Senior executives at Lufthansa are calling for a mediator in an ongoing pay dispute with pilots, German magazine Der Spiegel reported, raising hopes that a looming strike could be averted.

A company spokeswoman declined to comment on the report, only adding that the company continued to be interested in a constructive solution in the ongoing trade dispute.

We will do anything next week to come closer to a solution, she said.

It would not be the first time that the company has tried to solve trade disputes with the help of arbiters.

Lufthansa's last major dispute with pilots in 2001, resulting in a pay deal which added 125 million euros ($166.6 million) a year to staff costs, had to be mediated by Germany's former foreign minister, Hans-Dietrich Genscher.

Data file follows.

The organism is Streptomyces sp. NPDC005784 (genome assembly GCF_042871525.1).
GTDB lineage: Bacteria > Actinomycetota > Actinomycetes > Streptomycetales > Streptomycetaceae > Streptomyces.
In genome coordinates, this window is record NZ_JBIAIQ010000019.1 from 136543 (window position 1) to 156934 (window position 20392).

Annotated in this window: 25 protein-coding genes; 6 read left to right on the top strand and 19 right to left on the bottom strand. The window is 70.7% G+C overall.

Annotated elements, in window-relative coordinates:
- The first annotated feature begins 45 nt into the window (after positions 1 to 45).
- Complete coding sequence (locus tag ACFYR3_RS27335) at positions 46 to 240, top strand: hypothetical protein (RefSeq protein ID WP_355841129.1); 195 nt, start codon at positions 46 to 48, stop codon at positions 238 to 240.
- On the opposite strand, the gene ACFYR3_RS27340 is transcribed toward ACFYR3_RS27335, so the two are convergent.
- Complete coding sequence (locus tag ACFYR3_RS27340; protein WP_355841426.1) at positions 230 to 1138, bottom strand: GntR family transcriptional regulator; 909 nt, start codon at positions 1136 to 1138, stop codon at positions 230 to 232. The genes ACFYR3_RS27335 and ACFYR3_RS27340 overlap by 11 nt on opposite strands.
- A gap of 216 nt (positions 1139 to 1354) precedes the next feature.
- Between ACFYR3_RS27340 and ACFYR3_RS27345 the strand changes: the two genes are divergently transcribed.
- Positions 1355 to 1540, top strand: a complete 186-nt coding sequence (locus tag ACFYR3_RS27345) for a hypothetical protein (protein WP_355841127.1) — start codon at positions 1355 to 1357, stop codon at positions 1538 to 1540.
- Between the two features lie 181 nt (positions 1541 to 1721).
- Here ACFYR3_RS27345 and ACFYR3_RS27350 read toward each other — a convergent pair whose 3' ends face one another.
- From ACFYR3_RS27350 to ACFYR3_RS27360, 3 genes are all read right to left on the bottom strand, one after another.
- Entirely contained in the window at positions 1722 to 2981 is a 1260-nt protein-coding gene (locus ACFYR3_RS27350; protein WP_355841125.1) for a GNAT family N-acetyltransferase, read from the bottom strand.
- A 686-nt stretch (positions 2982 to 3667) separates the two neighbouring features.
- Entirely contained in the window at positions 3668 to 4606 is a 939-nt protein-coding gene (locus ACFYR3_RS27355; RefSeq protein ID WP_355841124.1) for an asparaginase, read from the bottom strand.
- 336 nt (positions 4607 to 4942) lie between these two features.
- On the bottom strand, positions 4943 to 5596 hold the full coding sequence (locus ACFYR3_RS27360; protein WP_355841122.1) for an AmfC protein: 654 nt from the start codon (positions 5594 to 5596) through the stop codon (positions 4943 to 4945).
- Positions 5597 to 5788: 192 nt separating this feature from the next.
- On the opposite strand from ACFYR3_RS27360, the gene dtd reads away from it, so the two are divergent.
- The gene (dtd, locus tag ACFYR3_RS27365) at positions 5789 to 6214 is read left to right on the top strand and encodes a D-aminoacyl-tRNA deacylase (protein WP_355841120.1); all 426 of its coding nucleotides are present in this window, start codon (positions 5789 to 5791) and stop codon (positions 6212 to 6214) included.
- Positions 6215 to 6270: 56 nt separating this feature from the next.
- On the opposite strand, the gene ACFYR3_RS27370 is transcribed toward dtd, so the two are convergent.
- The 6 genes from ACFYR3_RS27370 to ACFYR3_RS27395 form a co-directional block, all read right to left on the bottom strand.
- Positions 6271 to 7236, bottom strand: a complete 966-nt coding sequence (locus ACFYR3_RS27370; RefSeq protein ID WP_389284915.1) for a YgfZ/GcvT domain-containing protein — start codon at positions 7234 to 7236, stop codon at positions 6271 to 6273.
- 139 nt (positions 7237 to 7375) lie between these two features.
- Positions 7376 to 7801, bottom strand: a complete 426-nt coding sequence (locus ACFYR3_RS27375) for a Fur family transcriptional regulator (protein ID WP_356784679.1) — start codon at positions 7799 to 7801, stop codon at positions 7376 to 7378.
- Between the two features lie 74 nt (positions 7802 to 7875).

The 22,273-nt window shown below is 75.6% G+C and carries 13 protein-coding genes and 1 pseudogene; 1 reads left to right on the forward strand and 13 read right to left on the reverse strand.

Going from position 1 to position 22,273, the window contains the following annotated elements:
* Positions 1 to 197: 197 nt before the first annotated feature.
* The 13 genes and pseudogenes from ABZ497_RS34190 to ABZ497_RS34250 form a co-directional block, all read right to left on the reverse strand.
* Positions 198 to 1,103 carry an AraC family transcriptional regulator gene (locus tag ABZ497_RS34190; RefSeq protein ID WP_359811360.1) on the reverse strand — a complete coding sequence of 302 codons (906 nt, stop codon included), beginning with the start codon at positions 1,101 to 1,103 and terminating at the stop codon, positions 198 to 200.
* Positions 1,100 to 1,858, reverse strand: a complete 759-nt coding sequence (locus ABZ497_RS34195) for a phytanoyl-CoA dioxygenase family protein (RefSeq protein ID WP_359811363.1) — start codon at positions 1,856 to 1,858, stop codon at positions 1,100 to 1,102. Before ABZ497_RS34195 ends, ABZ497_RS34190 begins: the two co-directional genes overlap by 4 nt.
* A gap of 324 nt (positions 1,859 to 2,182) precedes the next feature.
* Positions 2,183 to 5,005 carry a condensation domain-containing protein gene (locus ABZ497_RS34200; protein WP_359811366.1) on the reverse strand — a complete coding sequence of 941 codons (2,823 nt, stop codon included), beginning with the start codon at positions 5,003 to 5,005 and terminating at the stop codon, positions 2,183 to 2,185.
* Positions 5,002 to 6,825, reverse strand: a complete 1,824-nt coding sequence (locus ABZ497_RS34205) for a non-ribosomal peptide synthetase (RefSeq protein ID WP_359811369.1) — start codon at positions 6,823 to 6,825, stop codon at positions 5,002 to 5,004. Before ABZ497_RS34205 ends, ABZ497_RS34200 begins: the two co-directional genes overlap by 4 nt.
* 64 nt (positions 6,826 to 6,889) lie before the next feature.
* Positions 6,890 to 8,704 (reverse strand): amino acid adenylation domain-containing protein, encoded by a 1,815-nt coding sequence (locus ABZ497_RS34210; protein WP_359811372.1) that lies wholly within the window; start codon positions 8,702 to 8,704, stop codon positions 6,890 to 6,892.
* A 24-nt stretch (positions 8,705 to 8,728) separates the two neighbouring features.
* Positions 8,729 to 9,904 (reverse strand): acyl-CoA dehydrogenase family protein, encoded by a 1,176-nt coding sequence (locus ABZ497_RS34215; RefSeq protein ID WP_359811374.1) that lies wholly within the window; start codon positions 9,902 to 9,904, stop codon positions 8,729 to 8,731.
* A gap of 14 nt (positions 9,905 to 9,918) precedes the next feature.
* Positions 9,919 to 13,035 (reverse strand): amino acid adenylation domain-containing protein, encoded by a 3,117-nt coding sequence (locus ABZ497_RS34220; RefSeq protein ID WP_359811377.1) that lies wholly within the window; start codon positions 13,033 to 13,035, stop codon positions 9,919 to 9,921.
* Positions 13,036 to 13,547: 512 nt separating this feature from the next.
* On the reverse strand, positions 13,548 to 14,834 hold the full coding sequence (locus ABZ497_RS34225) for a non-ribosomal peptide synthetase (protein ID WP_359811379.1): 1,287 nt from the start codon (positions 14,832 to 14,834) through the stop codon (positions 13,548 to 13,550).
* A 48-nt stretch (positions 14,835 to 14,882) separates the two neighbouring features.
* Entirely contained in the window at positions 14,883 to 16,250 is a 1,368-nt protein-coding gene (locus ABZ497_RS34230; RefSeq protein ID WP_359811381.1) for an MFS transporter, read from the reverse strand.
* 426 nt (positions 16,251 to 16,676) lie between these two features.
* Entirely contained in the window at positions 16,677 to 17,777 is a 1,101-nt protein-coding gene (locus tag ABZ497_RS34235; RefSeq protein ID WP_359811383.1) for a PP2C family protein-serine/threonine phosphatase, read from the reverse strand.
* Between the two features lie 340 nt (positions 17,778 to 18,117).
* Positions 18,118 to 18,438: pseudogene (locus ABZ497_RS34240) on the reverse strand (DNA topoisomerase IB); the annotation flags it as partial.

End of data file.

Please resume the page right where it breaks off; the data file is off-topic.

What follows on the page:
Pilots at Lufthansa are planning to go on strike again April 13-16 after failing to resolve a dispute over pay and job security that already caused a costly work stoppage in February, the Vereinigung Cockpit (VC) union said last Monday.

The company's pilots walked out last month, but at the urging of a labor judge agreed to suspend the planned four-day strike after only one day to try to work out their differences with the German carrier's management.

Still, the work stoppage had led to about 2,000 flight cancellations and cost Lufthansa up to 50 million euros.

(Reporting by Christoph Steitz, editing by Mike Peacock)